• William

          Luciana you hit the nail on the head. I have been on that type of diet for years. Itsaved my life when I had a blockage and today the blockage is pretty much cleaned up. My total cholesterol is 90 with an LDL of 22. I get all the fats I need from the things you said and a little flax seed mill.

      • William

        Minger’s review is flawed. We need fatty acids which are found in vegetables of all types. The best source of fatty acids is flax seed meal for heart health. Fish get the fatty acids from the seaweed so seaweed is also a good choice. I have been on the Esselstyn life style for three years after doctors found a blockage of my RCA. Today, I am pretty much clean of any blockages. All oils are 100% fat. Fat leads to heart disease. Oils are unbalanced betwwen Moega 6,9 and 3. In my three years my life has changed, more energy, less stress, weight loss that stays off. We get fats from certain plants. This diet shown is aweful and can be deadly. I respectfully disagree with your observation.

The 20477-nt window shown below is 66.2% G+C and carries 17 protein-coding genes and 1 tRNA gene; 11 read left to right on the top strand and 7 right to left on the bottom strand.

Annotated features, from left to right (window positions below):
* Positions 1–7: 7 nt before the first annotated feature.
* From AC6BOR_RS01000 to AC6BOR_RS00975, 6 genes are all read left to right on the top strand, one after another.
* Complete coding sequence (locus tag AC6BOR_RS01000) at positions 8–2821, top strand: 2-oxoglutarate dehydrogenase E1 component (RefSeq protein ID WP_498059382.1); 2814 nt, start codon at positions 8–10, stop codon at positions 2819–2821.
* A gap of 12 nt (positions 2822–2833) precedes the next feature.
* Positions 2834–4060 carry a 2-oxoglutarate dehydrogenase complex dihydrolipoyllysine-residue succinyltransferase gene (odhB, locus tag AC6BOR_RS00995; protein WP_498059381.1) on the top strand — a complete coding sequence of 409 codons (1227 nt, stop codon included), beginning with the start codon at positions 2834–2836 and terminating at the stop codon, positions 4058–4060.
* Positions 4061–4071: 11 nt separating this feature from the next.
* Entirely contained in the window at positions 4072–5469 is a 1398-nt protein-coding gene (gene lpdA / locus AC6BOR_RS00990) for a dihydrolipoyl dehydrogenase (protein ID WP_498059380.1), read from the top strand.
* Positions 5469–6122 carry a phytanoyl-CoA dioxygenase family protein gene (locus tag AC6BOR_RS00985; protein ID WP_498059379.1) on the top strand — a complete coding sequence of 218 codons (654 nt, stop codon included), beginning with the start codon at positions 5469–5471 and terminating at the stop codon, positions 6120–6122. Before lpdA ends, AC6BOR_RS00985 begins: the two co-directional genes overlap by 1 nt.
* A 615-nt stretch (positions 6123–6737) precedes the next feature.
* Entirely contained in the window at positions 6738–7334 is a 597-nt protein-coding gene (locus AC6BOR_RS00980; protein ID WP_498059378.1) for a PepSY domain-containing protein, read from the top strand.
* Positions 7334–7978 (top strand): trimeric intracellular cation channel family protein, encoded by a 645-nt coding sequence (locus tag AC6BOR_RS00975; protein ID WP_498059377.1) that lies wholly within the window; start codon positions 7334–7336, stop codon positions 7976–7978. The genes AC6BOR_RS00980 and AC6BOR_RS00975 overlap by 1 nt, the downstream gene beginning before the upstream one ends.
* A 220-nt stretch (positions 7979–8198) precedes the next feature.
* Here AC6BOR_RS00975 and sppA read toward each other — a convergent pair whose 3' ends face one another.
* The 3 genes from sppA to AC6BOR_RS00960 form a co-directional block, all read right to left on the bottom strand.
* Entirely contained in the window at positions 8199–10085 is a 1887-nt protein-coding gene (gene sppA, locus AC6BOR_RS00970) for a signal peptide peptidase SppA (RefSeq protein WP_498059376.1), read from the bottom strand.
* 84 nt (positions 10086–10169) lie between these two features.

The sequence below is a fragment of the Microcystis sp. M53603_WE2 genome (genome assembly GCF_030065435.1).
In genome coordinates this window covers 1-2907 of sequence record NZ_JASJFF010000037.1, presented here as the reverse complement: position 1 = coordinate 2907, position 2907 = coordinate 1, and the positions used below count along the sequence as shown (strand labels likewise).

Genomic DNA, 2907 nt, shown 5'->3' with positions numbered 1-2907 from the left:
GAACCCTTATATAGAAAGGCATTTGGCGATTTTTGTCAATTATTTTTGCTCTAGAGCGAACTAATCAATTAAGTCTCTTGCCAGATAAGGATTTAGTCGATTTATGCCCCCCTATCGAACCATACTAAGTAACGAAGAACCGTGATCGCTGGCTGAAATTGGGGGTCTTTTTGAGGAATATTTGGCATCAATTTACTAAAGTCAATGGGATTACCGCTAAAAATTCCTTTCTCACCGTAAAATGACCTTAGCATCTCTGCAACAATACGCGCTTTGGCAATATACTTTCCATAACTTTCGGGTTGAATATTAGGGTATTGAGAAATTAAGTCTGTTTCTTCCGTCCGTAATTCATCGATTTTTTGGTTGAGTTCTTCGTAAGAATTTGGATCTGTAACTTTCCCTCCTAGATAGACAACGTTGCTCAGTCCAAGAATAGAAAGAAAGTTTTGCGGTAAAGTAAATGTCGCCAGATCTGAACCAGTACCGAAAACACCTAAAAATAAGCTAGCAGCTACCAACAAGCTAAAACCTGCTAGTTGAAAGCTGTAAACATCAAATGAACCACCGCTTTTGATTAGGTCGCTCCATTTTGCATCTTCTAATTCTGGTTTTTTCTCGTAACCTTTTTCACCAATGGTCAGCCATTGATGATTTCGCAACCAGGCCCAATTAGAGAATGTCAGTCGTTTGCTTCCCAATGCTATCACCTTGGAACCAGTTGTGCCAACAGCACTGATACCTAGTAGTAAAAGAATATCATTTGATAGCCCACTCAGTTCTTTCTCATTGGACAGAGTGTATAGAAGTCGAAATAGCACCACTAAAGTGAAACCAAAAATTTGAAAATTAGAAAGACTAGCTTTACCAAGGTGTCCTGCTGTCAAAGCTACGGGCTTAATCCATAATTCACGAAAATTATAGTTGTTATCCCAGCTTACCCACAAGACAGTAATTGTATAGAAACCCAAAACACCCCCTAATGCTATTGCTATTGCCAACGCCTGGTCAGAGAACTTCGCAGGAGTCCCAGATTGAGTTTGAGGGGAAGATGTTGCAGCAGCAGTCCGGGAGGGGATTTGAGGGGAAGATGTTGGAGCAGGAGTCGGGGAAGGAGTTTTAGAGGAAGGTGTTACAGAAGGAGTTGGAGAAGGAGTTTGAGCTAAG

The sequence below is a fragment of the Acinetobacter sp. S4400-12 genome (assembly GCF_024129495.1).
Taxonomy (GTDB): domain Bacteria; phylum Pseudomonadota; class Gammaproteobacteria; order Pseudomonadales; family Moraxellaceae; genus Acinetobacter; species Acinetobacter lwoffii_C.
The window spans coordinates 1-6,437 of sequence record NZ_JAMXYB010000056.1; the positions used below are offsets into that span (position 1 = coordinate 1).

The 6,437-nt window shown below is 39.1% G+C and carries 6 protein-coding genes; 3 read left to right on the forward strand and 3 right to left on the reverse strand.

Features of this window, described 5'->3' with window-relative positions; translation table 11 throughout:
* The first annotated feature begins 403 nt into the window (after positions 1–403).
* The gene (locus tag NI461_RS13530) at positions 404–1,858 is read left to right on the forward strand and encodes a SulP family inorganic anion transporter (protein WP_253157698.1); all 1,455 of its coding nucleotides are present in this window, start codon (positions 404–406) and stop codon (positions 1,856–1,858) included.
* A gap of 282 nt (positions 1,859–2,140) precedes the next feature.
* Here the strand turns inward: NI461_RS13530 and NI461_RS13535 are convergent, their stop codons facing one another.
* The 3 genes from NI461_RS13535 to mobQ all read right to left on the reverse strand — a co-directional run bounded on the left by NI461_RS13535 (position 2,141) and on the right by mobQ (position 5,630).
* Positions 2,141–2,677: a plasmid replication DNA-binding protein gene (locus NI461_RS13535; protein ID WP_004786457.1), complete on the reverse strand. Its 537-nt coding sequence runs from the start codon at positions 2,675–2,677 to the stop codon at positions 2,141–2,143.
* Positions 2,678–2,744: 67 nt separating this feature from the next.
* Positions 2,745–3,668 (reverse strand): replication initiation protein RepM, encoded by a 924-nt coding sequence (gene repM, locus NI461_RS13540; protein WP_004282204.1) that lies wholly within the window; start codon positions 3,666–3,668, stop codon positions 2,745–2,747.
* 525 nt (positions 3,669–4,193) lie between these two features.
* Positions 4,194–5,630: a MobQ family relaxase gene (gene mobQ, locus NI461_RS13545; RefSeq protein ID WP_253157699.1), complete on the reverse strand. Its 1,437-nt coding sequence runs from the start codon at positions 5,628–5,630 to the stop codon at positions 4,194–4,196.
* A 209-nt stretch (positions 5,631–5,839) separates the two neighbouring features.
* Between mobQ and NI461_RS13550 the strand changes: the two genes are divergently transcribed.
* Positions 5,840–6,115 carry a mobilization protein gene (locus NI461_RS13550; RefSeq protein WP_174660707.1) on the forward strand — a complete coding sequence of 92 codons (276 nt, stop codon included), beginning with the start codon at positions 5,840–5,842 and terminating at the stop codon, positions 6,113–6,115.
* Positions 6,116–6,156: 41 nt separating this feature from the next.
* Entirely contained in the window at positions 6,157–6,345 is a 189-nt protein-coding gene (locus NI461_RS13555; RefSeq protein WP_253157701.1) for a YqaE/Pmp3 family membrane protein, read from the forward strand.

• Luciana Hannibal